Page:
In addition to all these economic, social and political achievements, there have been significant cultural developments. There are numerous well-curated museums, Buddhist and Taoist temples are well looked after and well attended - there is an important spiritual dimension to society there - and there is also a very lively musical scene, ranging from popular music to high-performing world renowned Western classical music orchestras.
Of course, not everything is hunky-dory. Some Taiwanese reading this column might be surprised at my optimism. Indeed, I found among a number of people I spoke to a certain malaise and anxiety about the future.
Much of the malaise, naturally, revolves around the numerous challenges posed by China. Taiwan was instrumental in China's growth and development - through investment, technology transfer, management skills and exports - but China has also been beneficial to Taiwan.
Political tensions notwithstanding, the economic relationship has been very dynamic. Now, it is not just that the Chinese economy is slowing down, but as Chinese production becomes higher value-added, Taiwanese producers wonder if the customers of yesterday are becoming the competitors of today and tomorrow.
Taiwan needs to diversify its economy and technology orientations, for example, into energy, environment, health, oceanography, services and techniques such as mass customisation. It is proving nevertheless difficult for Taiwanese corporations to wean themselves off their electronics comfort zone.
Unfortunately for Taiwan, China has much more muscle than it has. While Taiwan's competitors, notably South Korea, are signing multiple free trade agreements (FTAs) with other countries, Taiwan is hampered from doing so. No country dares to upset Beijing, which considers Taiwan a renegade province under its political domain. This makes it difficult for Taiwan to foster its own trade and economic arrangements, at a time when protectionism is growing, with the world market being carved into multiple regional and mega-regional agreements.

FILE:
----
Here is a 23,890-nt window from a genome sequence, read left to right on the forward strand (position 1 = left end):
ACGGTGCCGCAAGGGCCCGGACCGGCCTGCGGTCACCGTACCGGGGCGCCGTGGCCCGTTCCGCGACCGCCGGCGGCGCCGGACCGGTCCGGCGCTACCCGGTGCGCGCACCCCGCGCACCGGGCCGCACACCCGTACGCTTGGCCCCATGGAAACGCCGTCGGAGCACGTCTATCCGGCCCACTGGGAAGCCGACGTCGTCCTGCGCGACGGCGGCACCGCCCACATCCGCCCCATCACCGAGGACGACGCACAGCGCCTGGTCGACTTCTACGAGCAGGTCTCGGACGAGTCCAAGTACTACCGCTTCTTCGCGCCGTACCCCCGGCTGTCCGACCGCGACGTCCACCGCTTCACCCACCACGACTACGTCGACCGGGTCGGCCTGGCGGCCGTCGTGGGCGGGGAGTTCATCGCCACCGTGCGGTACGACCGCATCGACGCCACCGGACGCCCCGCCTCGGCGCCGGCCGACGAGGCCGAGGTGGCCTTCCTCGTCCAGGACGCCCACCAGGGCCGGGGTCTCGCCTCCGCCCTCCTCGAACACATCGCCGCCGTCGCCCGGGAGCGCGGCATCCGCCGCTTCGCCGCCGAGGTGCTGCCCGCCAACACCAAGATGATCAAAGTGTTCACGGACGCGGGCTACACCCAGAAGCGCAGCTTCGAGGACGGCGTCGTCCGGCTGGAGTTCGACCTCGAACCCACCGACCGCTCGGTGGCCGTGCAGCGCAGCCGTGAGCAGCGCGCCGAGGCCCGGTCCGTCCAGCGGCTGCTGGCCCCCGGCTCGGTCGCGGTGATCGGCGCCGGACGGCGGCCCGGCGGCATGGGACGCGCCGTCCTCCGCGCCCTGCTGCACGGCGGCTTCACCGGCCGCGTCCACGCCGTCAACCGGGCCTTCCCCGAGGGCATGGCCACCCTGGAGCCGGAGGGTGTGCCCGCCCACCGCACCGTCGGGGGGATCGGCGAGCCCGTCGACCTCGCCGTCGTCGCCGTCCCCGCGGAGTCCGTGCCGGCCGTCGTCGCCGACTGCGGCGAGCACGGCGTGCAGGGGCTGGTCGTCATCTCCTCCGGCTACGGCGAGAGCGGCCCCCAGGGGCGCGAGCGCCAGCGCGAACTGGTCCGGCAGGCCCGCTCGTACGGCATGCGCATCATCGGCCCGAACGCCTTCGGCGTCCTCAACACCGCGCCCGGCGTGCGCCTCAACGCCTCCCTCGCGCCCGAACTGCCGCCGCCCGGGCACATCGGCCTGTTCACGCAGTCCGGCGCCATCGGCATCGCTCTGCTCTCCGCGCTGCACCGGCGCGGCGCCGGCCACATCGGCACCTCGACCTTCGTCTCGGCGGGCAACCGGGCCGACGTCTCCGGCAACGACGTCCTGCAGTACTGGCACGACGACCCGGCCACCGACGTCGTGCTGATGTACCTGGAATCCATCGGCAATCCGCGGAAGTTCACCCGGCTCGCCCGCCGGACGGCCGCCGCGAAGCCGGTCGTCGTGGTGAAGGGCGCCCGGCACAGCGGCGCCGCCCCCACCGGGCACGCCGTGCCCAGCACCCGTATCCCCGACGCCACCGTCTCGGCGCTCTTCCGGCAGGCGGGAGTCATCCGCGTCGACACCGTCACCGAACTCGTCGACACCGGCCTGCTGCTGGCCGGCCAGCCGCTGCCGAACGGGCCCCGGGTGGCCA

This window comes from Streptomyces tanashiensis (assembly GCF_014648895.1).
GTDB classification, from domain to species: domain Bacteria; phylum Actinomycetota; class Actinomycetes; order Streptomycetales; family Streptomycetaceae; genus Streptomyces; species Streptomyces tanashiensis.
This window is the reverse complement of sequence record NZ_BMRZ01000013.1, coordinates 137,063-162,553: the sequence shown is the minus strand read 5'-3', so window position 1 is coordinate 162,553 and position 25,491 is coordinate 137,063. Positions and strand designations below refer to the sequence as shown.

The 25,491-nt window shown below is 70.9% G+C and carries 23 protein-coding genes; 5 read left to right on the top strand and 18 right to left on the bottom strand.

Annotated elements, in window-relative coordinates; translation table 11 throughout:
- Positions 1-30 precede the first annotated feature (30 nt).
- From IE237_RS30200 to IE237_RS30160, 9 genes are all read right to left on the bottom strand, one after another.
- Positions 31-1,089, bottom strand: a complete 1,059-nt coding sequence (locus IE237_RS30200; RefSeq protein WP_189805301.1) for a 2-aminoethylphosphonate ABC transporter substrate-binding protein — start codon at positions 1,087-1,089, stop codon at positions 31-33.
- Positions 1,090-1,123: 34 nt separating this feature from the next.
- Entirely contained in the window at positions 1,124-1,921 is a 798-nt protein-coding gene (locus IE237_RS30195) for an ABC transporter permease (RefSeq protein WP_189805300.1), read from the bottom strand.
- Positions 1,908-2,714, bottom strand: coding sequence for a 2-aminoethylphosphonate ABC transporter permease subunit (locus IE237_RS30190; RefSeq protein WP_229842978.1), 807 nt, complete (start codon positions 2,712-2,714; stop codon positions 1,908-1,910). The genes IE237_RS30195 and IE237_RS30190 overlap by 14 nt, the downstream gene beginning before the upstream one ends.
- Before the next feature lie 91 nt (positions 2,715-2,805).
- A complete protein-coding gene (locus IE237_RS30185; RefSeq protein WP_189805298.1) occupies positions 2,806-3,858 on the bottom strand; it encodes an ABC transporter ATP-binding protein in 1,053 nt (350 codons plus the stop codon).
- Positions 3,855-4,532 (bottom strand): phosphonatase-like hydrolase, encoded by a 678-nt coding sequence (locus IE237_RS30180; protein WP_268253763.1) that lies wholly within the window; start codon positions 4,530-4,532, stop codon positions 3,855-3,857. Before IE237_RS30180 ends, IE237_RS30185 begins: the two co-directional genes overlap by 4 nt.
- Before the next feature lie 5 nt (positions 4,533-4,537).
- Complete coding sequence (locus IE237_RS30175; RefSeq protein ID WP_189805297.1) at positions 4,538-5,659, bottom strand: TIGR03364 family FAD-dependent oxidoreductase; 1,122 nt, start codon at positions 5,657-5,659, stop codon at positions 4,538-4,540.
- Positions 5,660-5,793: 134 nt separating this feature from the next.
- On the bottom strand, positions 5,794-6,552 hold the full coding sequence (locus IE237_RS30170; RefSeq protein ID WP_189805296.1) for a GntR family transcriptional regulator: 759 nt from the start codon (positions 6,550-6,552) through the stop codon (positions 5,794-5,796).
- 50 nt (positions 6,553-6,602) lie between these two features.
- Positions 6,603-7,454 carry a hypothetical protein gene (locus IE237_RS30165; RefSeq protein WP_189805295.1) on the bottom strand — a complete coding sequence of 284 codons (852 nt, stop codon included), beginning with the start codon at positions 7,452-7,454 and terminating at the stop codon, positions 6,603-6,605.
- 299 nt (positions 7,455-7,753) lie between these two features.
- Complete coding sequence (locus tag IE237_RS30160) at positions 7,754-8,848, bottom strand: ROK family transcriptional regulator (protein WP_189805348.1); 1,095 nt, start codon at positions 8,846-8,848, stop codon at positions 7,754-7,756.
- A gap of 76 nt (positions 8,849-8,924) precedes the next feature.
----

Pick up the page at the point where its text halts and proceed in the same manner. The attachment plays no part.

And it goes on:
Thus, for example, Taiwan is currently not included in the Regional Comprehensive Economic Partnership, a trade agreement between Asean member countries and their FTA partners including Australia, China, India, Japan, Korea and New Zealand. This isolation may put Taiwan at a net competitive disadvantage.
Taiwanese have to worry about many things - ageing population, new economic challenges - including their future. What is going to become of Taiwan? The situation vis-a-vis China is unique. There is no precedent one can turn to, no historical illustration, and no legal position. General Chiang declared his government in Taipei to be that of the Republic of China. His party, the Kuomintang, has officially held to the "one China" policy. By 2019, Taiwan and mainland China would have had seven decades of separate existence and development.
Anxiety about the future is not diminished when the Taiwanese see what is happening in neighbouring Hong Kong under the "one country, two systems" post-1997 regime. The outlook with a DPP president makes it even cloudier.
When I asked a young Taiwanese professional what her perspectives were of the future, she told me two things, which I think are representative of her generation and that underline the conundrum.
First, in terms of identity she sees herself as a citizen of Taiwan. Taiwan is her home; Taiwanese values are those with which she associates. She does not identify with the rhetoric or sentiments behind the notion that Taiwan is the "Republic of China" and inalienably connected to the mainland.
Second, when she was a university student, she did not worry too much about the future as she assumed that within a few years China would become a democracy - as Taiwan had. Two democracies would succeed in sorting things out peacefully and constructively. In the spring of 2016, that assumption seems a bit hazardous.
So, what is going to happen?
The risks are considerable, but not only for Taiwan. How Beijing handles the relationship may go a good way to determining how China's future unfolds.
Taiwan is a very precious asset. One can even consider that there is a "Taiwan Model of Development", as Taiwan can serve as an inspirational model not only for the developing world in general, but indeed also for China.
Taiwan could be a strong constructive force in helping China achieve two of its most important goals: enhancing innovation capacities and skills, and escaping the middle-income trap.
The relationship is potentially very solid, but currently fragile: It must be handled with care.
Jean-Pierre Lehmann is emeritus professor of international political economy at IMD, Lausanne, Switzerland, and visiting professor at Hong Kong University.
A version of this article appeared in the print edition of The Straits Times on May 10, 2016, with the headline 'Taiwan and China - potentially solid ties, but handle with care'. Print Edition | Subscribe